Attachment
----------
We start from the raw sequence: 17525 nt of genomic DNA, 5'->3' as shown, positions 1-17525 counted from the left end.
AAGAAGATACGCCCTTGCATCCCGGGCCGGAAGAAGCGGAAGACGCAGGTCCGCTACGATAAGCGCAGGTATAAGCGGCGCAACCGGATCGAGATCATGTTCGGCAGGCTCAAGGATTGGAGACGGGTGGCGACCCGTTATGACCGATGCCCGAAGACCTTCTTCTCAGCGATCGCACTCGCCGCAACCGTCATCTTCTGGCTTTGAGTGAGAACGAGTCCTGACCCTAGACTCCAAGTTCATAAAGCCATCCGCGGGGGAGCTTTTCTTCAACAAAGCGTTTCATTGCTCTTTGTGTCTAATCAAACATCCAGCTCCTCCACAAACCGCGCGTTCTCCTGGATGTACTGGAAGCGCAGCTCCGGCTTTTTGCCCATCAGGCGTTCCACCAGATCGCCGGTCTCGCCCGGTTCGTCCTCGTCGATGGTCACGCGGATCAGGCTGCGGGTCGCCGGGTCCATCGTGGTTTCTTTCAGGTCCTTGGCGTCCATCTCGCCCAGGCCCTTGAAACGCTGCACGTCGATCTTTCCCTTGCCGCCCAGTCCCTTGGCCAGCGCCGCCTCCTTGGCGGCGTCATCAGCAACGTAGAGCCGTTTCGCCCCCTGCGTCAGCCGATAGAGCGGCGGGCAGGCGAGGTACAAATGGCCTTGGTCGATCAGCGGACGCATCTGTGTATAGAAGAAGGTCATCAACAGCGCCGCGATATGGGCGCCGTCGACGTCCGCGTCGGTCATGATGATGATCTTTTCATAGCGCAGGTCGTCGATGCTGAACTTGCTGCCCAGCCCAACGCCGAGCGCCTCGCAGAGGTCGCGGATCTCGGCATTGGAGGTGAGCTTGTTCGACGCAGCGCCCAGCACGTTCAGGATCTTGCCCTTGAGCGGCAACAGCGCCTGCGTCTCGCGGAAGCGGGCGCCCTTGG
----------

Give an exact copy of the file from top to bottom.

We start from the raw sequence: 17525 nt of genomic DNA, 5'->3' as shown, positions 1-17525 counted from the left end.
AAGAAGATACGCCCTTGCATCCCGGGCCGGAAGAAGCGGAAGACGCAGGTCCGCTACGATAAGCGCAGGTATAAGCGGCGCAACCGGATCGAGATCATGTTCGGCAGGCTCAAGGATTGGAGACGGGTGGCGACCCGTTATGACCGATGCCCGAAGACCTTCTTCTCAGCGATCGCACTCGCCGCAACCGTCATCTTCTGGCTTTGAGTGAGAACGAGTCCTGACCCTAGACTCCAAGTTCATAAAGCCATCCGCGGGGGAGCTTTTCTTCAACAAAGCGTTTCATTGCTCTTTGTGTCTAATCAAACATCCAGCTCCTCCACAAACCGCGCGTTCTCCTGGATGTACTGGAAGCGCAGCTCCGGCTTTTTGCCCATCAGGCGTTCCACCAGATCGCCGGTCTCGCCCGGTTCGTCCTCGTCGATGGTCACGCGGATCAGGCTGCGGGTCGCCGGGTCCATCGTGGTTTCTTTCAGGTCCTTGGCGTCCATCTCGCCCAGGCCCTTGAAACGCTGCACGTCGATCTTTCCCTTGCCGCCCAGTCCCTTGGCCAGCGCCGCCTCCTTGGCGGCGTCATCAGCAACGTAGAGCCGTTTCGCCCCCTGCGTCAGCCGATAGAGCGGCGGGCAGGCGAGGTACAAATGGCCTTGGTCGATCAGCGGACGCATCTGTGTATAGAAGAAGGTCATCAACAGCGCCGCGATATGGGCGCCGTCGACGTCCGCGTCGGTCATGATGATGATCTTTTCATAGCGCAGGTCGTCGATGCTGAACTTGCTGCCCAGCCCAACGCCGAGCGCCTCGCAGAGGTCGCGGATCTCGGCATTGGAGGTGAGCTTGTTCGACGCAGCGCCCAGCACGTTCAGGATCTTGCCCTTGAGCGGCAACAGCGCCTGCGTCTCGCGGAAGCGGGCGCCCTTGG